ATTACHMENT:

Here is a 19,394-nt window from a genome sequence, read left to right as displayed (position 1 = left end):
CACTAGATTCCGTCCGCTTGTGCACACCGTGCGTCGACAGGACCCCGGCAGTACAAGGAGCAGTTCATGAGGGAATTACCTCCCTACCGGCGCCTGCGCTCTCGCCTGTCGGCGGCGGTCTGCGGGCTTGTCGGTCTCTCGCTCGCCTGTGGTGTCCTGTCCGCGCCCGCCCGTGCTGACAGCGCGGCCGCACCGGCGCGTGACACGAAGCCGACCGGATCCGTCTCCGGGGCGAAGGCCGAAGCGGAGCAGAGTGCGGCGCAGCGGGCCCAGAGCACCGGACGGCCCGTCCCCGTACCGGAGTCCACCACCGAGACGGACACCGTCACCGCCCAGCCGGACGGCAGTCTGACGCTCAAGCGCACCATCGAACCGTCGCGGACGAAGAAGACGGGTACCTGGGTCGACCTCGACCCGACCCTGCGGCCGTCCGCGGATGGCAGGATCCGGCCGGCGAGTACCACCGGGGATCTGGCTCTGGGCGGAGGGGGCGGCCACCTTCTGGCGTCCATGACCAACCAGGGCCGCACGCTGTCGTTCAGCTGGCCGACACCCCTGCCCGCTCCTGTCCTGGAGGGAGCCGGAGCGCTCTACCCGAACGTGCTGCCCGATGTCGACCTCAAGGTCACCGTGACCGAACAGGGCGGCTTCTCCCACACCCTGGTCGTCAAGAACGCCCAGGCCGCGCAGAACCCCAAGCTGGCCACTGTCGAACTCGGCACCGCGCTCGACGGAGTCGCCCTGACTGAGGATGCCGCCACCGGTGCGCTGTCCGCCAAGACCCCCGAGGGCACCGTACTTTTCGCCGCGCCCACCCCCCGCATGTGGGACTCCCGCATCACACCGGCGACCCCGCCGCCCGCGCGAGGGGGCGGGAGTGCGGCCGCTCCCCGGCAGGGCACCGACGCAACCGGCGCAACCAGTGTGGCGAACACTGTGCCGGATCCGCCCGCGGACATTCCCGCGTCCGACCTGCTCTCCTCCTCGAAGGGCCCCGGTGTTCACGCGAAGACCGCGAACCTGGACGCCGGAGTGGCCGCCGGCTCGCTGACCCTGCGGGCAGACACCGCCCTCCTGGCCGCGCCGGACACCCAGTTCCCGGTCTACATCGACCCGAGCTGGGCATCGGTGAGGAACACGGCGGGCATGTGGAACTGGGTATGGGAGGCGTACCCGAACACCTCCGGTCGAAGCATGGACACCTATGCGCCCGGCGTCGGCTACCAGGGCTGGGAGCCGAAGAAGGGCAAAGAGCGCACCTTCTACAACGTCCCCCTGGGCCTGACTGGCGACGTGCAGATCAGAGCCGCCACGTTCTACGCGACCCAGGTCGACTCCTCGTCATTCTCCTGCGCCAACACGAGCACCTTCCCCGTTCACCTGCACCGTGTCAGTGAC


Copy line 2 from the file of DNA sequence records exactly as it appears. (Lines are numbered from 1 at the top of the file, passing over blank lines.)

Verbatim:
CACTAGATTCCGTCCGCTTGTGCACACCGTGCGTCGACAGGACCCCGGCAGTACAAGGAGCAGTTCATGAGGGAATTACCTCCCTACCGGCGCCTGCGCTCTCGCCTGTCGGCGGCGGTCTGCGGGCTTGTCGGTCTCTCGCTCGCCTGTGGTGTCCTGTCCGCGCCCGCCCGTGCTGACAGCGCGGCCGCACCGGCGCGTGACACGAAGCCGACCGGATCCGTCTCCGGGGCGAAGGCCGAAGCGGAGCAGAGTGCGGCGCAGCGGGCCCAGAGCACCGGACGGCCCGTCCCCGTACCGGAGTCCACCACCGAGACGGACACCGTCACCGCCCAGCCGGACGGCAGTCTGACGCTCAAGCGCACCATCGAACCGTCGCGGACGAAGAAGACGGGTACCTGGGTCGACCTCGACCCGACCCTGCGGCCGTCCGCGGATGGCAGGATCCGGCCGGCGAGTACCACCGGGGATCTGGCTCTGGGCGGAGGGGGCGGCCACCTTCTGGCGTCCATGACCAACCAGGGCCGCACGCTGTCGTTCAGCTGGCCGACACCCCTGCCCGCTCCTGTCCTGGAGGGAGCCGGAGCGCTCTACCCGAACGTGCTGCCCGATGTCGACCTCAAGGTCACCGTGACCGAACAGGGCGGCTTCTCCCACACCCTGGTCGTCAAGAACGCCCAGGCCGCGCAGAACCCCAAGCTGGCCACTGTCGAACTCGGCACCGCGCTCGACGGAGTCGCCCTGACTGAGGATGCCGCCACCGGTGCGCTGTCCGCCAAGACCCCCGAGGGCACCGTACTTTTCGCCGCGCCCACCCCCCGCATGTGGGACTCCCGCATCACACCGGCGACCCCGCCGCCCGCGCGAGGGGGCGGGAGTGCGGCCGCTCCCCGGCAGGGCACCGACGCAACCGGCGCAACCAGTGTGGCGAACACTGTGCCGGATCCGCCCGCGGACATTCCCGCGTCCGACCTGCTCTCCTCCTCGAAGGGCCCCGGTGTTCACGCGAAGACCGCGAACCTGGACGCCGGAGTGGCCGCCGGCTCGCTGACCCTGCGGGCAGACACCGCCCTCCTGGCCGCGCCGGACACCCAGTTCCCGGTCTACATCGACCCGAGCTGGGCATCGGTGAGGAACACGGCGGGCATGTGGAACTGGGTATGGGAGGCGTACCCGAACACCTCCGGTCGAAGCATGGACACCTATGCGCCCGGCGTCGGCTACCAGGGCTGGGAGCCGAAGAAGGGCAAAGAGCGCACCTTCTACAACGTCCCCCTGGGCCTGACTGGCGACGTGCAGATCAGAGCCGCCACGTTCTACGCGACCCAGGTCGACTCCTCGTCATTCTCCTGCGCCAACACGAGCACCTTCCCCGTTCACCTGCACCGTGTCAGTGAC